An impressive smartphone at a reasonable price
There are a lot of amazing smartphones around these days, but some specifications look too good to be true. Well, here’s a new model with a slim metal case and a glass rear, high-resolution cameras, a big screen and one of the latest lightning-quick processor chips, yet costs just over £210 to buy outright. It’s even waterproof. Surely some mistake?
The M4 Aqua does look gorgeous. It comes in black, white or ‘coral’, which is more red than pink and gives you a tasteful and unusual option. And no, you can’t get it in aqua - this refers to the waterproofing aspect, which is better than most devices that claim ‘water resistance’, covering full submersion up to a depth of 1.5 metres for 30 minutes. The USB charging port stays watertight without needing a fiddly rubber cap, while the nylon corner pieces give you a little bit of bump protection.
This is quite a big phone, but not overly so, and it’s surprisingly light. The display is a little bigger than an iPhone 6 but has slightly fewer pixels, so it doesn’t look as sharp, and we were disappointed by its colour accuracy - everything looks rather bluey-grey. It’s bright, though, and there’s sufficient detail.
What probably matters more is that what’s on the screen responds quickly and smoothly to your touch. You still can’t take that for granted in cheaper smartphones, but the M4 Aqua’s eight-core Snapdragon 615 processor zooms through everything without a stutter. While it’s not the fastest processor around, it’s in the same league as many more expensive phones, and is designed particularly with multimedia in mind. Even the most advanced Android games work fine.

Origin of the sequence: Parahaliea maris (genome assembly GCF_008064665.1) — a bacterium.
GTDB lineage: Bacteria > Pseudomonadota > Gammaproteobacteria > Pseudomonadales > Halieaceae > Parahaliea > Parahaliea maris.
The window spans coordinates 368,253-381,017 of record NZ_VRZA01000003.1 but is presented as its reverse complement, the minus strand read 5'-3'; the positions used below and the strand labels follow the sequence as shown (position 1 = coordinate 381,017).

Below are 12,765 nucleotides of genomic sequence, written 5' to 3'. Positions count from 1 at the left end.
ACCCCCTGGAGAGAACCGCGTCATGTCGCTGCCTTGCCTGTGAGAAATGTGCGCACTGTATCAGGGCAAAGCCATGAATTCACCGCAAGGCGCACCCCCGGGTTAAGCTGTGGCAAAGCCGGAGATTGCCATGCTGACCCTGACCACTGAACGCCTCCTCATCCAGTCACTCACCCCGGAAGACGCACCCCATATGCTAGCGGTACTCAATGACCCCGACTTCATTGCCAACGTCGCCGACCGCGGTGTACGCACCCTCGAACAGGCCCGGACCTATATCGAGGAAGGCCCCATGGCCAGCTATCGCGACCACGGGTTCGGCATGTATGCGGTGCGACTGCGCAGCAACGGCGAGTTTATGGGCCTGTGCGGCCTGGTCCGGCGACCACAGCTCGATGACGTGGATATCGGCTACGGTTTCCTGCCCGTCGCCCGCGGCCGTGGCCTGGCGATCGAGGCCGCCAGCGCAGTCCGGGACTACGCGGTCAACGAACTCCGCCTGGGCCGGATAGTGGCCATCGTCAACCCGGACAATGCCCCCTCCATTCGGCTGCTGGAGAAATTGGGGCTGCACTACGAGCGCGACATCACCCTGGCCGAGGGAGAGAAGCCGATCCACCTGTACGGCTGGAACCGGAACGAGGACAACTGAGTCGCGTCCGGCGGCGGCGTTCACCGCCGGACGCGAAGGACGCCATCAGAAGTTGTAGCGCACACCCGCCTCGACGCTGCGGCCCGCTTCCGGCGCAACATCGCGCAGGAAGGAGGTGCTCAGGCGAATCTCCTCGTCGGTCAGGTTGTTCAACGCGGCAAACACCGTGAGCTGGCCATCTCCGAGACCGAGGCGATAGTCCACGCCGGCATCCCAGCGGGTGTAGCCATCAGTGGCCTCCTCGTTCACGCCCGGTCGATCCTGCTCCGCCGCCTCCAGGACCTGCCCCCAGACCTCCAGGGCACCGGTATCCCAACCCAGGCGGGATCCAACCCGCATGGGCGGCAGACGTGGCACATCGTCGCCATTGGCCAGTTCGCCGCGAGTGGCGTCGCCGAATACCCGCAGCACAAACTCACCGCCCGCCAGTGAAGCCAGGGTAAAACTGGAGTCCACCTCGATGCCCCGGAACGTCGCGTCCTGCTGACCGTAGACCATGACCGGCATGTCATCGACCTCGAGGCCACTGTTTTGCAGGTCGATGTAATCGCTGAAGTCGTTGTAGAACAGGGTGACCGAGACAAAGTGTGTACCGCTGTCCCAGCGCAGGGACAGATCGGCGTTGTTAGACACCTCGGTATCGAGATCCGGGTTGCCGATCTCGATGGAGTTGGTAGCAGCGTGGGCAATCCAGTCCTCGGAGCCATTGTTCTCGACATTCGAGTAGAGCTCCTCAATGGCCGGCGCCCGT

Performance doesn’t come at the expense of decent battery life. Playing videos continuously, the Xperia M4 Aqua lasted 10 hours 16 minutes, which is quite acceptable. If you need longer, Sony’s Stamina mode turns off all the background activity that’s usually burbling away, leaving only essentials like incoming phone calls. You can still use all your apps, and the phone can last up to two days.
The M4 Aqua’s cameras are also notably high-spec on paper; in use, not quite so much. Although we always tell you megapixels aren’t everything, you could be forgiven for thinking 13 megapixels in a phone sounds pretty good. When we started taking pictures, however, we began to wonder if ‘Aqua’ had a hidden meaning. The photos looked blue and washed-out on the M4’s screen - and anywhere else we opened them.
This didn’t sit well with Sony’s claim of ‘perfect shots every time'. It could just be poor automatic white balance, something that could be fixed with a software update. But we weren’t happy with any of our outdoor shots. Inside, everything looked better, and the camera coped well with fairly dim light. Even so, you’d get better pictures from other phones with fewer megapixels.
And the extra resolution comes at a cost: your image files take up more storage space. That’s ironic, because the M4 Aqua comes with just 8GB of flash memory, of which 4GB is taken up by the Android 5.0.2 Lollipop operating system. The remaining 4GB is barely enough to download a couple of HD films from the Google Play store. The idea is that you add a microSD card for more; you could get 32GB for less than a tenner, or 128GB for £60. MicroSD cards don’t tend to be as fast or reliable as built-in flash memory, though, so we wouldn’t recommend relying completely on them.
We can’t quite give the M4 Aqua full marks, because photo quality is important, the dull screen affects everything, and selling any device with only 4GB of free storage is not a trend we like. But all things considered, this fast and durable device is an excellent and elegant phone for the money.
Mid-range smartphones don't get much better than this, but budget for an SD card and take the camera claims with a pinch of salt.
5in 1280x720-pixel screen • 13-megapixel rear camera • 5-megapixel front camera • 802.11n • 3G/4G • 146x73x7.3mm (HxWxD) • 136g • One-year warranty